|Publication number||US5135316 A|
|Application number||US 07/523,743|
|Publication date||Aug 4, 1992|
|Filing date||May 15, 1990|
|Priority date||May 29, 1990|
|Also published as||DE4017258A1|
|Publication number||07523743, 523743, US 5135316 A, US 5135316A, US-A-5135316, US5135316 A, US5135316A|
|Inventors||Wataru Kuramitsu, Joji Shimokawa|
|Original Assignee||Juki Corporation|
|Export Citation||BiBTeX, EndNote, RefMan|
|Patent Citations (14), Referenced by (10), Classifications (7), Legal Events (4)|
|External Links: USPTO, USPTO Assignment, Espacenet|
1. Field of the Invention
This invention relates to an automatic print head position adjusting mechanism, and more particularly to an automatic adjusting apparatus for printers such as a dot printer and the like which automatically adjust a space or a gap between a printing head and a printing paper according to the thickness of the printing paper to set the printing head to the optimum position.
2. Prior Art
Sharp and clear characters or legends can not be printed unless the space between the printing head and the paper is properly adjusted when the characters are printed. Furthermore, this space should be suitably adjusted so as to accommodate the thickness of the printing paper.
The apparatus which have been used to this end are disclosed as in Japanese Patent Laid-Open Applications Nos. Sho 60-56202 and 61-199969.
Application No. Sho 60-56202 deals with an automatic paper thickness detector mechanism for a printer, which comprises a carriage having one end loosely supported by a fixed spindle and having the other end slidably and loosely mounted in an eccentric member. The carriage is movable in the axial direction of the rotary shaft parallel to the fixed spindle. The paper thickness detecting mechanism further includes a paper thickness detecting member adapted to abut against a platen when the carriage is swung, a spring for energizing the rotary shaft toward a part of the platen, and a drive motor for rotating the rotary shaft a certain extent in a direction opposite to the direction in which the spring is energized.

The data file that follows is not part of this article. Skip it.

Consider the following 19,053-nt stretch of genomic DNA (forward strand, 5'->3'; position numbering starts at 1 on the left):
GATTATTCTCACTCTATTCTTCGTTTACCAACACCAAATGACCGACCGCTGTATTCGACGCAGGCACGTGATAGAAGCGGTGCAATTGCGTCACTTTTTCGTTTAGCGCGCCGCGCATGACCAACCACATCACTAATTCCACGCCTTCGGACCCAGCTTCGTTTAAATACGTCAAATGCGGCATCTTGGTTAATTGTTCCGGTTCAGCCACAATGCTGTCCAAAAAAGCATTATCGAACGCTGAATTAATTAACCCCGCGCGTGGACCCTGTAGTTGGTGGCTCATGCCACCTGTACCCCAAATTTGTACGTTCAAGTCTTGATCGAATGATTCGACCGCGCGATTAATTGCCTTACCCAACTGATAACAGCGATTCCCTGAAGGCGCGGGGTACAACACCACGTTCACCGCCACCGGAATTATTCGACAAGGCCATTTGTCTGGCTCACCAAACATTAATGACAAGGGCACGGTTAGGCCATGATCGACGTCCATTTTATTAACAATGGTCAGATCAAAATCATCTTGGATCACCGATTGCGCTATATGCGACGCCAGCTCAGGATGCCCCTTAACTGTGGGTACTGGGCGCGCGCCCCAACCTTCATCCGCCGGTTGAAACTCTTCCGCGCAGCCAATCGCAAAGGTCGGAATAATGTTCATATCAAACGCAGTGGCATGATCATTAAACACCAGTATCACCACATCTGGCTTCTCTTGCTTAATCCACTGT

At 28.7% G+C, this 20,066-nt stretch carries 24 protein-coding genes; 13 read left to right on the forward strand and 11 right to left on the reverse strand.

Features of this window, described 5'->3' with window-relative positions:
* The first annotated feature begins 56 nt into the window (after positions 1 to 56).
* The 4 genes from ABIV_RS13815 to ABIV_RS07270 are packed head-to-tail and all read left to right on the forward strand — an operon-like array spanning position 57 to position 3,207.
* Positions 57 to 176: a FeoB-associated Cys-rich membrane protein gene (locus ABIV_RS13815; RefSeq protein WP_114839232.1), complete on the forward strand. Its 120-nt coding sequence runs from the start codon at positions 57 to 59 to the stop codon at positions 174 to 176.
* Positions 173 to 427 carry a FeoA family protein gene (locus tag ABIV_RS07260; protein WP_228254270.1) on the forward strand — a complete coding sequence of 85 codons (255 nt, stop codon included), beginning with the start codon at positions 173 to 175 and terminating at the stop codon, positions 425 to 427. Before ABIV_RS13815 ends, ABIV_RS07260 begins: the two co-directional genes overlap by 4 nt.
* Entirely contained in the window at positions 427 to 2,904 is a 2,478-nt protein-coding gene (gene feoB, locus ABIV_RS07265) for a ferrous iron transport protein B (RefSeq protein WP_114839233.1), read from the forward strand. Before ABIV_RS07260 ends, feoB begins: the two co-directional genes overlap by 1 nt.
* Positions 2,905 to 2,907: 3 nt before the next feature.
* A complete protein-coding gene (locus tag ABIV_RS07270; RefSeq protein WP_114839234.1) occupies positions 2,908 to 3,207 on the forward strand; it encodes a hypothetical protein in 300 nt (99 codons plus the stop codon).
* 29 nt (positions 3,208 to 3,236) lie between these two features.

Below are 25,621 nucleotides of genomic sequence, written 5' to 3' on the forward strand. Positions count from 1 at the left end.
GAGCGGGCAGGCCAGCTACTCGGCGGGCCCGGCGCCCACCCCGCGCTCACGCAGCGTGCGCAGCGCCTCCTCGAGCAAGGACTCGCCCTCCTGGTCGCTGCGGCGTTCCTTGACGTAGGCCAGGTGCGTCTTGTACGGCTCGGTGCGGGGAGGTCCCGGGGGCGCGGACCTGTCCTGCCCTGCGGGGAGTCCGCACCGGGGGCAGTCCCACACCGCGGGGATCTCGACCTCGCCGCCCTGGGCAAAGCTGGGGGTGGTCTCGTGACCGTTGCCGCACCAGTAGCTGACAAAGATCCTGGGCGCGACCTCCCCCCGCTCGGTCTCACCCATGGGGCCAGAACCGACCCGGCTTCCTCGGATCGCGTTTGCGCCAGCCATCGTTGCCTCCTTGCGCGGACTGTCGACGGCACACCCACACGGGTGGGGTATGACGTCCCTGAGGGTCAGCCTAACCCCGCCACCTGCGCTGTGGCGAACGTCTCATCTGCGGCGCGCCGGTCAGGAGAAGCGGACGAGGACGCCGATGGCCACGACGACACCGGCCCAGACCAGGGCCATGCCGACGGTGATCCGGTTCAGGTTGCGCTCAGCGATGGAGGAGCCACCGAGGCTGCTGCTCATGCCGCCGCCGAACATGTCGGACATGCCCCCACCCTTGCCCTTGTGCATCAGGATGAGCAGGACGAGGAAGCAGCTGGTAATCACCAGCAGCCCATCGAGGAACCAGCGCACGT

Application No. Sho 61-199969 discloses an automatic head gap adjusting mechanism for a printer which includes a movable printing head energized to an advanced position, a platen movable back and forth in opposition to the print head, and a sensor for detecting when the print head is a given distance away from the platen. The head gap adjusting mechanism operates such that the platen is advanced to the print head with the printing paper being between the print head and the platen, and that the platen is moved away a given distance from the starting point; i.e., to a where the sensor serves for detection.
In addition to the aforementioned apparatus and mechanisms, prior art print head adjusting mechanisms have employed step-out methods for a stepping motor, slip methods relying on a torque limiter and pre-sensing methods.
Application No. Sho 60-56202 discloses a system in which it is difficult to obtain accuracy when printing and thus fails to maintain print quality since a carriage is pivoted about the fixed spindle. A disadvantage derived from Application No. Sho 61-199969 is that the printer is required to provide a greater space between the print head and platen since the positioning of the platen is based on moving the print head back away from the platen and by an accompanying advancement and moving away of the platen, thereby adjusting the head gap.
A disadvantage of apparatus or mechanisms which use a step-out method for the stepping motor is the difficulty in recognizing a layer just before the print head is moved from the step-out position and back therefrom; i.e., the step-out position. This involves a loss to the operation under which less than four steps will destroy positional accuracy of the print head and deteriorate printing quality.
A drawback to pre-sensing methods providing a given feed system is that paper thickness sensors are costly and require a more constructive space.